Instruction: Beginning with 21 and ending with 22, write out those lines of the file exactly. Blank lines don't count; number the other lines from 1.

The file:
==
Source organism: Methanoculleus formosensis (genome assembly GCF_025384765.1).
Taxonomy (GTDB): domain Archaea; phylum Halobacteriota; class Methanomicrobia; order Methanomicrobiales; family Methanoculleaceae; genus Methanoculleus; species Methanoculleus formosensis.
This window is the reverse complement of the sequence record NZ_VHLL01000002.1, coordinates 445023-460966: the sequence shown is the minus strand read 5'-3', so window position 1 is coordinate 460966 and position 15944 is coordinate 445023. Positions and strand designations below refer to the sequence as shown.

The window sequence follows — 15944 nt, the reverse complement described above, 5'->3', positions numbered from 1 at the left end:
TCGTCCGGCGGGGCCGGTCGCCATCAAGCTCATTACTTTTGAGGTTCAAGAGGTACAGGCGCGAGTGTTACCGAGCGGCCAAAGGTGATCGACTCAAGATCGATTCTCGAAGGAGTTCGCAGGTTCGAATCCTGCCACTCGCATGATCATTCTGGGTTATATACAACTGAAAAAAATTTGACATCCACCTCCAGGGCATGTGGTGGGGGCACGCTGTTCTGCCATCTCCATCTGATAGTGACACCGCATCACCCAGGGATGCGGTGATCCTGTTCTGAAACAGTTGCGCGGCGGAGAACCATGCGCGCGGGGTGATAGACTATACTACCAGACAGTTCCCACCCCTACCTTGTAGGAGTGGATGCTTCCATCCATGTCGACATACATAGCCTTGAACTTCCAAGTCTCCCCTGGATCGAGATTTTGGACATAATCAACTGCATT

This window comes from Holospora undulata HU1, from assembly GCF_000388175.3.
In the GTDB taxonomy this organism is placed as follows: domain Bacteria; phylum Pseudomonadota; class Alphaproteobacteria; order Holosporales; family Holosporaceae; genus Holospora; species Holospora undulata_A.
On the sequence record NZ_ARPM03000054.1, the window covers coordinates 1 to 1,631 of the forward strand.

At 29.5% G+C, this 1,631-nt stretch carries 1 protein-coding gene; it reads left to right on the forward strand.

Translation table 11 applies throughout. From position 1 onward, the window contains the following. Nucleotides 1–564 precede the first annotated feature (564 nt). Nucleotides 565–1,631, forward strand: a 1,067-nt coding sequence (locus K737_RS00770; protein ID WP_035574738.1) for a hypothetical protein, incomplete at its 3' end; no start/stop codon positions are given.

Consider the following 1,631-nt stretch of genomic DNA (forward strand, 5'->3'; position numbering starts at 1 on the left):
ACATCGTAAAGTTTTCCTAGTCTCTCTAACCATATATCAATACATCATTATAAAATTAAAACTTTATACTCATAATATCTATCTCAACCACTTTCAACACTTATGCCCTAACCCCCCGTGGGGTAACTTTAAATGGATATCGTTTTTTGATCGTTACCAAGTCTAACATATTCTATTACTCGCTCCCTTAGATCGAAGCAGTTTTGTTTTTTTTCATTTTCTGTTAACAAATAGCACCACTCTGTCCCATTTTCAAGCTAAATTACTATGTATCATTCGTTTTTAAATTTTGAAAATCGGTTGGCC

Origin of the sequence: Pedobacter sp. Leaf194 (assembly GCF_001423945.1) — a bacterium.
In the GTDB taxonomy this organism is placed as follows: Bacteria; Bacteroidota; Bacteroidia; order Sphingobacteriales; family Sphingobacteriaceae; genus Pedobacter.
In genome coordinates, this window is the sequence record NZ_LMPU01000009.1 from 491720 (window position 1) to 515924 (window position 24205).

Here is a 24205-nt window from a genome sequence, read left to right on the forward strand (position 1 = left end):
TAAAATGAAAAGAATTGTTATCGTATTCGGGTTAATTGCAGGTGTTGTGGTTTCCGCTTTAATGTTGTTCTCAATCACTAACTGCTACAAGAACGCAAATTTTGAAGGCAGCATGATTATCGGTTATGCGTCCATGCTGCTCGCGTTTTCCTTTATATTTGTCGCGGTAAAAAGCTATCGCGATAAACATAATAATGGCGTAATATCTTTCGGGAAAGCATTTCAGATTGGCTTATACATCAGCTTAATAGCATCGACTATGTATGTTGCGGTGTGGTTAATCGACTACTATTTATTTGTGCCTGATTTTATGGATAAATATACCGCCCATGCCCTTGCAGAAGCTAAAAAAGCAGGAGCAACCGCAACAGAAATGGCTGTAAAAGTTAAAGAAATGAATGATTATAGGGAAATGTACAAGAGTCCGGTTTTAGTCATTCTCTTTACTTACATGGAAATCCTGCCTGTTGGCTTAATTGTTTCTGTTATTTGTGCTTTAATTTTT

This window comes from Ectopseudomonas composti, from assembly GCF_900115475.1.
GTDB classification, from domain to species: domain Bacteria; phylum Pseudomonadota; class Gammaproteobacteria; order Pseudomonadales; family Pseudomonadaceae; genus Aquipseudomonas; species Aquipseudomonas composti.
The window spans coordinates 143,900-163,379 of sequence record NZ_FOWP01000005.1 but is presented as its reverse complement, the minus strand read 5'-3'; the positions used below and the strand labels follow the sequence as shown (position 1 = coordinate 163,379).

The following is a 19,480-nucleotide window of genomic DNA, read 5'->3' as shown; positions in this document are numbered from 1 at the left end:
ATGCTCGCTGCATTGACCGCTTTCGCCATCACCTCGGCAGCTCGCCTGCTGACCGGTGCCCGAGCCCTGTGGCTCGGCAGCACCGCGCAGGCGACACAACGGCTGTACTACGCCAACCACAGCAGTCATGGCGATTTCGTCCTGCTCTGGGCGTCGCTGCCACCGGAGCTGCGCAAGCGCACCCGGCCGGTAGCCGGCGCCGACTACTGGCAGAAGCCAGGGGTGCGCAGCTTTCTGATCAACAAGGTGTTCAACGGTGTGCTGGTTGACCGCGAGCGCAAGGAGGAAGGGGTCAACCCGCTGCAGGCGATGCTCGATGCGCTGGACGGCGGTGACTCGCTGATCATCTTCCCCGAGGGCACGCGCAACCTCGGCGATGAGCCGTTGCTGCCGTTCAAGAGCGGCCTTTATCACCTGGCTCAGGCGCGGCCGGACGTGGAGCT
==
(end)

The following is a 19,480-nucleotide window of genomic DNA, read 5'->3' as shown; positions in this document are numbered from 1 at the left end:
ATGCTCGCTGCATTGACCGCTTTCGCCATCACCTCGGCAGCTCGCCTGCTGACCGGTGCCCGAGCCCTGTGGCTCGGCAGCACCGCGCAGGCGACACAACGGCTGTACTACGCCAACCACAGCAGTCATGGCGATTTCGTCCTGCTCTGGGCGTCGCTGCCACCGGAGCTGCGCAAGCGCACCCGGCCGGTAGCCGGCGCCGACTACTGGCAGAAGCCAGGGGTGCGCAGCTTTCTGATCAACAAGGTGTTCAACGGTGTGCTGGTTGACCGCGAGCGCAAGGAGGAAGGGGTCAACCCGCTGCAGGCGATGCTCGATGCGCTGGACGGCGGTGACTCGCTGATCATCTTCCCCGAGGGCACGCGCAACCTCGGCGATGAGCCGTTGCTGCCGTTCAAGAGCGGCCTTTATCACCTGGCTCAGGCGCGGCCGGACGTGGAGCT